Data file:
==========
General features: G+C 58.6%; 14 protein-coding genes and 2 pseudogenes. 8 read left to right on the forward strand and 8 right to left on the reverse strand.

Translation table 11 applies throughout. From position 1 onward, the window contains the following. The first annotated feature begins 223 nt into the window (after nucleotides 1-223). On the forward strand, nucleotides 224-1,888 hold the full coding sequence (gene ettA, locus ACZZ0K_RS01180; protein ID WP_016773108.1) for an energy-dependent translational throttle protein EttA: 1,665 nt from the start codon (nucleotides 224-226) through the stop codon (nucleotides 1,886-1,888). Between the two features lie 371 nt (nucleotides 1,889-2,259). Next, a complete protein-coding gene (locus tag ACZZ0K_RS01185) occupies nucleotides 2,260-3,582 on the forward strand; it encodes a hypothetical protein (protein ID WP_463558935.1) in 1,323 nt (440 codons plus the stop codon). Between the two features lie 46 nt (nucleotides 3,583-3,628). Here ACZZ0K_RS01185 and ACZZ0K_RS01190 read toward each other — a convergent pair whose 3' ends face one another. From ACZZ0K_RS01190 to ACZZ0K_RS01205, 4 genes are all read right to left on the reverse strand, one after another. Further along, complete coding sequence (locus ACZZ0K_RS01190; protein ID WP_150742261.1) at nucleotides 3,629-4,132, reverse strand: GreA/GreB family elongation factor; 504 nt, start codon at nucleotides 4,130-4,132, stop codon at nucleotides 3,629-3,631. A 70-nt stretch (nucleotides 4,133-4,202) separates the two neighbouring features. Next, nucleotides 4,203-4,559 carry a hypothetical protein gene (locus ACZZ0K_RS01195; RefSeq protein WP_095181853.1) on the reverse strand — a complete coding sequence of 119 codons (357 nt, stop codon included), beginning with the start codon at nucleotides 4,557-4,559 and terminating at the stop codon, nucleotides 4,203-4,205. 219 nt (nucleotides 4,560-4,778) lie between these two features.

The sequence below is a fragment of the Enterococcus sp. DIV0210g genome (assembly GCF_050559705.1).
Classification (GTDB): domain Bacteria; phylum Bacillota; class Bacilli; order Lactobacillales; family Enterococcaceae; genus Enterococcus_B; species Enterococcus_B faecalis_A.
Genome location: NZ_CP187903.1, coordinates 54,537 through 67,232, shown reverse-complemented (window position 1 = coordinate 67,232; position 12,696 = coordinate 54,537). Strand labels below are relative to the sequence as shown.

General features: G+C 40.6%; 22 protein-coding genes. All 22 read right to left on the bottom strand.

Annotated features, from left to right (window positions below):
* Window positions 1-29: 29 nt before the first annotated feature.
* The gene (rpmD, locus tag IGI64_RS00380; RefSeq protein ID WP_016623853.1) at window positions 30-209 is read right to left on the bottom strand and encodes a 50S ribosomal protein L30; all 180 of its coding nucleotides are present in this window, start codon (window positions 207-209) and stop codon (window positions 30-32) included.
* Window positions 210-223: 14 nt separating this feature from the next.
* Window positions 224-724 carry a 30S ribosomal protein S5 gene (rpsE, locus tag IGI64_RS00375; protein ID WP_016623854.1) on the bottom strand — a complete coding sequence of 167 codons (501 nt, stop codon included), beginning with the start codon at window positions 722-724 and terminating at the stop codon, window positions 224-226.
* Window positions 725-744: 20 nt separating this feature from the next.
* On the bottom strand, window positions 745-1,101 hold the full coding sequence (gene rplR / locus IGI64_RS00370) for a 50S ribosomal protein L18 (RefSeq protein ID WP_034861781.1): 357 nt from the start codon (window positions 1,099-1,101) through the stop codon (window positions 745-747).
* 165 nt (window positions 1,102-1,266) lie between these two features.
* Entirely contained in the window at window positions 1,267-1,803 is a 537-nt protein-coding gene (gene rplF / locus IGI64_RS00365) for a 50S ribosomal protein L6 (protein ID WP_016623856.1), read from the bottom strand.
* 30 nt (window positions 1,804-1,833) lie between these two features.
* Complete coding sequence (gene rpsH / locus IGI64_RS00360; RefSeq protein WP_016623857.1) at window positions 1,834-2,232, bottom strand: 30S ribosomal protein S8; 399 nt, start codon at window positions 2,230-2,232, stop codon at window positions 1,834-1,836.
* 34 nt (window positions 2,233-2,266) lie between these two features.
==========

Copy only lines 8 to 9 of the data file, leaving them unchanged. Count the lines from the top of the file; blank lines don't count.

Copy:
* Window positions 1-29: 29 nt before the first annotated feature.
* The gene (rpmD, locus tag IGI64_RS00380; RefSeq protein ID WP_016623853.1) at window positions 30-209 is read right to left on the bottom strand and encodes a 50S ribosomal protein L30; all 180 of its coding nucleotides are present in this window, start codon (window positions 207-209) and stop codon (window positions 30-32) included.